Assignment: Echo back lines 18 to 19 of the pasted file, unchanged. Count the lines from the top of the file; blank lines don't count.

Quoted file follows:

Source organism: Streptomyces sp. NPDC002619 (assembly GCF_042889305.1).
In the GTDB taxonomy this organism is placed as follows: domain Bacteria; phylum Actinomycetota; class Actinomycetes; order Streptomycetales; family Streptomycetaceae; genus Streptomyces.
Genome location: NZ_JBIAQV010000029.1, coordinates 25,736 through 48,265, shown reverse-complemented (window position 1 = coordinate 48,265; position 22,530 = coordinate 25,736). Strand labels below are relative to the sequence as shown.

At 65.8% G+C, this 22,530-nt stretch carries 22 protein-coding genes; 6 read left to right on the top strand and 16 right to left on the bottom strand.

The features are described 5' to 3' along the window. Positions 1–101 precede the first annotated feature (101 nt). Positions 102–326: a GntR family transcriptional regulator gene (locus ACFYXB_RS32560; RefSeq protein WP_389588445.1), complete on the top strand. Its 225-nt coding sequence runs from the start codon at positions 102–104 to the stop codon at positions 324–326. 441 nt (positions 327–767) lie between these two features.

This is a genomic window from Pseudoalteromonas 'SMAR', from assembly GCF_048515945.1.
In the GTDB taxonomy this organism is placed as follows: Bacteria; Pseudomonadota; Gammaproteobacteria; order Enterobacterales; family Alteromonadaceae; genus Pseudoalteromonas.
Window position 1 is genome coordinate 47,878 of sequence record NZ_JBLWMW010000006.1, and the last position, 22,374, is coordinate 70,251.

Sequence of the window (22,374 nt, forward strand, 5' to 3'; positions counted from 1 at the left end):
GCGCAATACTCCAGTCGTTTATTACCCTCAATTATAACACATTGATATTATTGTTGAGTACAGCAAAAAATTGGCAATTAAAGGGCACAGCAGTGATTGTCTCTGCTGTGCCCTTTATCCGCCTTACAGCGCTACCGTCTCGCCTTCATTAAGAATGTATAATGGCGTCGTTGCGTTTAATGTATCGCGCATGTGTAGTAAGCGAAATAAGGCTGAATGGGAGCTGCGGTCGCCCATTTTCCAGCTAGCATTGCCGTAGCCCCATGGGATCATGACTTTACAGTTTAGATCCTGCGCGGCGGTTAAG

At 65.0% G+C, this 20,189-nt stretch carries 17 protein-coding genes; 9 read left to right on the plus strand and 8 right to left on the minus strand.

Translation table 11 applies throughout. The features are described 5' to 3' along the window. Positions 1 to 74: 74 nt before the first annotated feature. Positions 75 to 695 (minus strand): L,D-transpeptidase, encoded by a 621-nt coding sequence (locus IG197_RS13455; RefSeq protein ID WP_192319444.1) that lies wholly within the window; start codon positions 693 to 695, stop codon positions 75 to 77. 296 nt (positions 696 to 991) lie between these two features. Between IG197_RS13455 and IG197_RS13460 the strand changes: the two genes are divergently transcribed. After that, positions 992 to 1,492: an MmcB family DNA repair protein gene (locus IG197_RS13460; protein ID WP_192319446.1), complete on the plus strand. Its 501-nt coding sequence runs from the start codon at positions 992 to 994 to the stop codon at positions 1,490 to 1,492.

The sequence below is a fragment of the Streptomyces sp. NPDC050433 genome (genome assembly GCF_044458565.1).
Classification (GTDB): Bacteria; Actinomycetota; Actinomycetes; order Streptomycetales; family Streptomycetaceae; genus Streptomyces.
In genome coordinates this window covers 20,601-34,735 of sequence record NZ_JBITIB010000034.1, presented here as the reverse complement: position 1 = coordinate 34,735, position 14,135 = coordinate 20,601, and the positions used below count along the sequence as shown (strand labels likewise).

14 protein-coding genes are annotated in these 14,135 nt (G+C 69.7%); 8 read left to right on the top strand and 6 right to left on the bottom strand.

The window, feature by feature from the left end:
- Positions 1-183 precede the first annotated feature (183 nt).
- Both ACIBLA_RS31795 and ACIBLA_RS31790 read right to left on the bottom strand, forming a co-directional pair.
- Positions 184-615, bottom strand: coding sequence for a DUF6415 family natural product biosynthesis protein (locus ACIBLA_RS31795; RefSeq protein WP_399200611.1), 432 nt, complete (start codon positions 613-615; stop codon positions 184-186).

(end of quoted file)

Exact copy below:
- Positions 1-183 precede the first annotated feature (183 nt).
- Both ACIBLA_RS31795 and ACIBLA_RS31790 read right to left on the bottom strand, forming a co-directional pair.